Lemma .

Let be a spanning tree of . There is a configuration at bag that conforms to such that .

Proof.

Let be the configuration obtained by applying the contraction rules to . Every vertex is an internal vertex of , otherwise its incident edge is not contained in a path connecting a pair of vertices from and should have been contracted. Further, any vertex of with degree in is adjacent to two vertices of . Therefore, is a tree with at most leaves and vertices of degree . It follows that . ∎

We now describe how to populate each entry in the dynamic programming table by considering each type of bag separately. We will prove that the forests indexed at each entry span and minimize the cost over all forests meeting the configuration . We will prove each case by induction using the fact that any solution stored at a leaf node is a single vertex as our base case.

7.2 Leaf nodes

If is a leaf node in the tree decomposition it contains one vertex . The only configuration on is where is the empty function. We initialize and .

7.3 Introduce nodes

When is an introduce node with child we have where is the vertex being introduced to . Let and be configurations of and . Let be the partial solution stored at . We say and are compatible with one another if can be constructed from in a way that extends to a partial solution in the following way. If is a spanning tree conforming to such that we construct and such that and conforms to . We enumerate the six ways can be extended to meeting this criteria; by and we denote the neighbors of a vertex and the edges incident to .

  1. Let with . Define and . This extends to .

  2. Let be adjacent to some set of vertices in and let such that and for each . Define , , and with for all and for all . This extends to .

  3. Let be adjacent to some vertex in . Let be adjacent to some Steiner vertex with . Define with . This extends to .

  4. Let and define with . This extends to .

  5. Define and let . Define with and . This extends to .

  6. Let be a Steiner vertex with and let be adjacent to in . We remove and introduce a new Steiner vertex with edges , , and . Hence and such that and . This extends to .

Each of these six constructions correspond to a possible way that can be connected to the complete solution constructed by the dynamic program. See Figure 3 for an example of each case. In I1 is directly connected to the partial solution at via some edge in . In I2 and I3 can be thought of as the next vertex along the paths being built by the dynamic program. In I4, I5, and I6 is connected to the complete solution via some path that has yet to be built by the dynamic program.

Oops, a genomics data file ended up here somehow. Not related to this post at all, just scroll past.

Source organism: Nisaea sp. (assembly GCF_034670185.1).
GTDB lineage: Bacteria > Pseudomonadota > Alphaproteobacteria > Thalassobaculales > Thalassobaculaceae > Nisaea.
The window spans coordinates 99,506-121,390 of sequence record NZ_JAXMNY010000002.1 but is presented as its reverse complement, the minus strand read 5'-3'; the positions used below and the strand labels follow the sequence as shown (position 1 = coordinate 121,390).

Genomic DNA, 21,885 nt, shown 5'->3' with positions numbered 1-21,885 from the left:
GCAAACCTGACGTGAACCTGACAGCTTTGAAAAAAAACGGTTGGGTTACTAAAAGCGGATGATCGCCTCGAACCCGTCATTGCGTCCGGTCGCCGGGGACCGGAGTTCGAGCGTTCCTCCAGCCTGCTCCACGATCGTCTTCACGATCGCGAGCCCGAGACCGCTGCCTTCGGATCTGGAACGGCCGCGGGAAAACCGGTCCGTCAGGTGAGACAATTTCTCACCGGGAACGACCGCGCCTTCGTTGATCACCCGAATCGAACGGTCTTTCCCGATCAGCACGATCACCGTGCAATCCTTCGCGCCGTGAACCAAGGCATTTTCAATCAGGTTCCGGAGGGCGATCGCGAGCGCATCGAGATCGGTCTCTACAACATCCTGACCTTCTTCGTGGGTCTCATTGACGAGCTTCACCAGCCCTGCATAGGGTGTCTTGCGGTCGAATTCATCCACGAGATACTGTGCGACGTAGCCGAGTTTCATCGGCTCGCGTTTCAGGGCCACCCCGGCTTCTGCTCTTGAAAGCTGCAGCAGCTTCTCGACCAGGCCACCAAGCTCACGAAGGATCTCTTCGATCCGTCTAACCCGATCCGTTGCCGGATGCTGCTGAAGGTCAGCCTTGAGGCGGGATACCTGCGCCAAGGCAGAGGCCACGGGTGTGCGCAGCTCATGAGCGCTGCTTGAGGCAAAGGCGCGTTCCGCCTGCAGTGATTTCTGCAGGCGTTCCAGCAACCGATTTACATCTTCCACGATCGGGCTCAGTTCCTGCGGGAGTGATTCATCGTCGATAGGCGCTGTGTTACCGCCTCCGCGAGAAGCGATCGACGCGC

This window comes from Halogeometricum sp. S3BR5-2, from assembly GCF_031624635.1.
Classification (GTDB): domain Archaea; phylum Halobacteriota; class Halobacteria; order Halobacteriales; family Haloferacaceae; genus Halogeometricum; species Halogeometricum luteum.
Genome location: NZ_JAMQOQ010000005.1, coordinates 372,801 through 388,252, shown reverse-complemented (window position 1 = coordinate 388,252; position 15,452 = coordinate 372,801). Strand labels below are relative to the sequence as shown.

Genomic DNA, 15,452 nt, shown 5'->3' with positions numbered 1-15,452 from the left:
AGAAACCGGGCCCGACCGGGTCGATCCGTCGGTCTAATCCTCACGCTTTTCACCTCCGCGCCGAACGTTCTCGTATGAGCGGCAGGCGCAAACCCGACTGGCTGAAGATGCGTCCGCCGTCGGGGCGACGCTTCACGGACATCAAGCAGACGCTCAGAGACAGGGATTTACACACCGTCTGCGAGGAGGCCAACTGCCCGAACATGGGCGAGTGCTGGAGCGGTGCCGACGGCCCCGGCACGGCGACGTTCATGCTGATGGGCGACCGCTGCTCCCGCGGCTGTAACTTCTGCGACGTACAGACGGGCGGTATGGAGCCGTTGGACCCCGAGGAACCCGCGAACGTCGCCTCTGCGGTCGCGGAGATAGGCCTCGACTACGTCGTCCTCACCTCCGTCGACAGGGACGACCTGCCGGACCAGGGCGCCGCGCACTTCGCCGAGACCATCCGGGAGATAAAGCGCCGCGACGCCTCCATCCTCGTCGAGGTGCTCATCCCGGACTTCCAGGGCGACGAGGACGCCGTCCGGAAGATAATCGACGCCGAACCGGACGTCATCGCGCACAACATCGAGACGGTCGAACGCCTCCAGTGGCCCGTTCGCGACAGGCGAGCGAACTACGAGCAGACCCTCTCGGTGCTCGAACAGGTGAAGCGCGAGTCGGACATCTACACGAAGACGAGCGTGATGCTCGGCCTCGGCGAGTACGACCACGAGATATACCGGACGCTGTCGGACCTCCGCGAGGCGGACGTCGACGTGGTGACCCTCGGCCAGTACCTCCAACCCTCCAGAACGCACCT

I1 The introduced vertex is attached to the spanning tree via an edge incident to a vertex contained in .
I2 The introduced vertex takes the role of a Steiner vertex in .
I3 The introduced vertex subdivides an edge between and . The introduced vertex is the next vertex along a path being built by the dynamic program.
I4 The introduced vertex is attached to a Steiner vertex. This shows that the introduced vertex will be connected to the spanning tree along a path that the dynamic program has not yet initialized.
I5 The newly added Steiner vertex represents the intersection of two paths that have yet to be initialized by the dynamic program. The introduced vertex is connected to the spanning tree along one of these paths.
I6 The introduced vertex is connected to the spanning tree along a path that has not yet been initialized. The newly initialized path is attached to the spanning tree on a path that has already been initialized.
Figure 3: The six types of compatible configurations at an introduce node. The original tree consists of the black vertices and solid edges. The modifications are represented by the white vertices and dashed edges. The white vertex inside the circle is the vertex being introduced. The vertices enclosed in the circle are contained in the and the vertices above the circle are contained in .

We now prove that these are the only six ways we can extend to while preserving the conformity.

Lemma .

introduceconform Let be a spanning tree of conforming to a configuration of the bag . Let be the parent of introducing the vertex . It follows that conforms to a configuration of if and only if was constructed from via I1 through I6.

Proof.

If was constructed from from one of the six methods described in the preceding subsection then either and are isomorphic (I2) and conforms to or differs from by the inclusion of , or the inclusion of and some Steiner vertex. In I1, I4, I5, and I6 we have and is either adjacent to another vertex in , a Steiner vertex with degree 2 whose second neighbor is in , or a Steiner vertex of degree of degree at least 3. In each of these cases conforms to . In I3 has degree two and is adjacent to a vertex in the bag and some Steiner vertex. This case is equivalent to subdividing the edge incident to the Steiner vertex to make , hence the Steiner vertex still meets the conforming criteria.

Conversely, assume conforms to